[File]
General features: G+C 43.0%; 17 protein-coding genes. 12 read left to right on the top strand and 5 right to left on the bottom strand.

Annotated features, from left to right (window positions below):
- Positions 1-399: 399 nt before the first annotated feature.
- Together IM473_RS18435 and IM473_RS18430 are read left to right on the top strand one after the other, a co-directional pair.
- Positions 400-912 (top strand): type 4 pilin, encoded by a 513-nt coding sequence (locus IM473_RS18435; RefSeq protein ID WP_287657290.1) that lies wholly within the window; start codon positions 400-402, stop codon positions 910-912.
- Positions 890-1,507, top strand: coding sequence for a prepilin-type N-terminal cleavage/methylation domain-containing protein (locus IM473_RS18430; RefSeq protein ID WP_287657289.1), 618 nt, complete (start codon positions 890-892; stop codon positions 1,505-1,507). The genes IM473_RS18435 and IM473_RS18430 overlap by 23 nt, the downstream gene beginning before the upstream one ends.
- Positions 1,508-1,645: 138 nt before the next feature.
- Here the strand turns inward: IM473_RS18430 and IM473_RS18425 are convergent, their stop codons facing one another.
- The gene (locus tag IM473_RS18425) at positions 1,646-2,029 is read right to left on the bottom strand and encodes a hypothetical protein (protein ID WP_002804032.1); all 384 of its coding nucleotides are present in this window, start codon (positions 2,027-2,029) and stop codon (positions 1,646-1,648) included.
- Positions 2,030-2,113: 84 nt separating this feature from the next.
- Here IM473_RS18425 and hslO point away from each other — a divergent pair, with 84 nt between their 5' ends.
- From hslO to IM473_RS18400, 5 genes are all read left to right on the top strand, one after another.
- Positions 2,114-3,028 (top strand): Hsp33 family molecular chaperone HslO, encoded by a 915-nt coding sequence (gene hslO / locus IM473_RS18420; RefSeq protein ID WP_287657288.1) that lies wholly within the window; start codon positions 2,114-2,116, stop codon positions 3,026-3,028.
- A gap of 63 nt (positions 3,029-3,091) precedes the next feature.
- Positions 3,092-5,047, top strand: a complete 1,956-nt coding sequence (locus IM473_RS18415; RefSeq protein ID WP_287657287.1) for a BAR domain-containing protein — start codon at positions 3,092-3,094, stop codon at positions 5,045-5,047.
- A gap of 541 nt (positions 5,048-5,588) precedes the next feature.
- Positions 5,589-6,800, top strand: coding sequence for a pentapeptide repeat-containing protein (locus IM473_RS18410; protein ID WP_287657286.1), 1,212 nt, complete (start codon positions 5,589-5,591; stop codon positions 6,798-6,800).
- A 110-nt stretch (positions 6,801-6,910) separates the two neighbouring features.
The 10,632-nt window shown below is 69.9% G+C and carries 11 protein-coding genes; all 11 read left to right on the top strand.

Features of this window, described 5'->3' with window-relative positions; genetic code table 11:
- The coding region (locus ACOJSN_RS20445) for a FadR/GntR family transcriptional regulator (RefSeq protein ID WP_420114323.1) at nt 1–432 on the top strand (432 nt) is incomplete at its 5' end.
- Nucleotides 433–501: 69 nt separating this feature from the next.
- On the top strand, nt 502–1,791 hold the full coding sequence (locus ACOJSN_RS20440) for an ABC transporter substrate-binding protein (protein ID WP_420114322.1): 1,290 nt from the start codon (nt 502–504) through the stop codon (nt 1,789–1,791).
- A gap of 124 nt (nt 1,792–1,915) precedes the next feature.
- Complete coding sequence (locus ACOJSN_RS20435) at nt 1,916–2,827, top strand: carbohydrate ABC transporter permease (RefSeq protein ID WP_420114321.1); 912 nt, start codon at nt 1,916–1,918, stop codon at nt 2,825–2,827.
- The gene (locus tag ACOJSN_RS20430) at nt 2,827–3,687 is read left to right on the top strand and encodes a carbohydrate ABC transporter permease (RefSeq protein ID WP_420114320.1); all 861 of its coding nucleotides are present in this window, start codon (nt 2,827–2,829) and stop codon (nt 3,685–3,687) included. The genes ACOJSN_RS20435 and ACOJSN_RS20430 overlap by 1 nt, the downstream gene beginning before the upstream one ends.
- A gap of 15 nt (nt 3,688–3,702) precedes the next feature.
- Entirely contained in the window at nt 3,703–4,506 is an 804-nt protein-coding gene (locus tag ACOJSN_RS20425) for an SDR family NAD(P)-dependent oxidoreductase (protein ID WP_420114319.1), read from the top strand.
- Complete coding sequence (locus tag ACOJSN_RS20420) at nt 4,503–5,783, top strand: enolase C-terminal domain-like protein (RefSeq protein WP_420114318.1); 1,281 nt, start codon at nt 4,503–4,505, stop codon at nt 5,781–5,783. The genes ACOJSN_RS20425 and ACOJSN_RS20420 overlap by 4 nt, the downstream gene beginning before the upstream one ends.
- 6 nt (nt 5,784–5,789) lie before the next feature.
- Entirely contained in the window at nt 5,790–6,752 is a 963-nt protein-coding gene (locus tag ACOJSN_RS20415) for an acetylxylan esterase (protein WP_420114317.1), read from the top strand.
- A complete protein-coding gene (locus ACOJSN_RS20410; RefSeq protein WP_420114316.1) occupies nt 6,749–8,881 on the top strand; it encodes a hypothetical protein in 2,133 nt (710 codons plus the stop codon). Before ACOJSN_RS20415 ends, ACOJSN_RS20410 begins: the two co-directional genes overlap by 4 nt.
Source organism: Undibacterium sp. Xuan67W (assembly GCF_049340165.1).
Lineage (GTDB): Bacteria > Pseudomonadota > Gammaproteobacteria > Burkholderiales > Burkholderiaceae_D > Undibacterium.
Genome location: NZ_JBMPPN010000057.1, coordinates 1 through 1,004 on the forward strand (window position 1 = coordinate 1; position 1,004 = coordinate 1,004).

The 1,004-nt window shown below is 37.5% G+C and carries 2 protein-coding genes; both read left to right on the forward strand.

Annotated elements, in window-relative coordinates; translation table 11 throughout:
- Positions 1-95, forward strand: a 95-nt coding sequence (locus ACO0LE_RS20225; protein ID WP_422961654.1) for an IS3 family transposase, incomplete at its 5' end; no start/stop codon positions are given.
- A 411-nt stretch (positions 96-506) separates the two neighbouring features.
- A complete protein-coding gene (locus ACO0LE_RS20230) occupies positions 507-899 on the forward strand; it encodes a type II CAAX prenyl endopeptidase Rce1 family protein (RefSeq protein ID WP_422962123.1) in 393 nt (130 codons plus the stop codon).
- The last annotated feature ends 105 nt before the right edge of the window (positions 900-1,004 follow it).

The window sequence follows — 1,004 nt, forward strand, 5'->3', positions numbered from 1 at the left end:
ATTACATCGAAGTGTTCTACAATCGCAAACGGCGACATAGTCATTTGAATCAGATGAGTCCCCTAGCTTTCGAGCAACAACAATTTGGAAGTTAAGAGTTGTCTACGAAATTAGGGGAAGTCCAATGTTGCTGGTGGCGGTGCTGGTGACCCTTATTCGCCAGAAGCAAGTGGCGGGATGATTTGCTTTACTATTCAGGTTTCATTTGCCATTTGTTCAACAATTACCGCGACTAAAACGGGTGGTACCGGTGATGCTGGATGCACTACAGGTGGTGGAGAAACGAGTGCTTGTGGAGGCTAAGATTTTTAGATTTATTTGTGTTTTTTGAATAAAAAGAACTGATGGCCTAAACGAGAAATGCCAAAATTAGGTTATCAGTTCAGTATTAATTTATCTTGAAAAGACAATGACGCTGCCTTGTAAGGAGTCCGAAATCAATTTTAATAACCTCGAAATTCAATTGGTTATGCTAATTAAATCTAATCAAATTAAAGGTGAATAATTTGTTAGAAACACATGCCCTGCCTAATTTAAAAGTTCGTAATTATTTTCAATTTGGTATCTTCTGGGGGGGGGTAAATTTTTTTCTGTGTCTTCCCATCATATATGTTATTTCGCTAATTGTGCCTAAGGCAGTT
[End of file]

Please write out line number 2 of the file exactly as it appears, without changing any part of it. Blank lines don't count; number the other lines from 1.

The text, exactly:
Annotated features, from left to right (window positions below):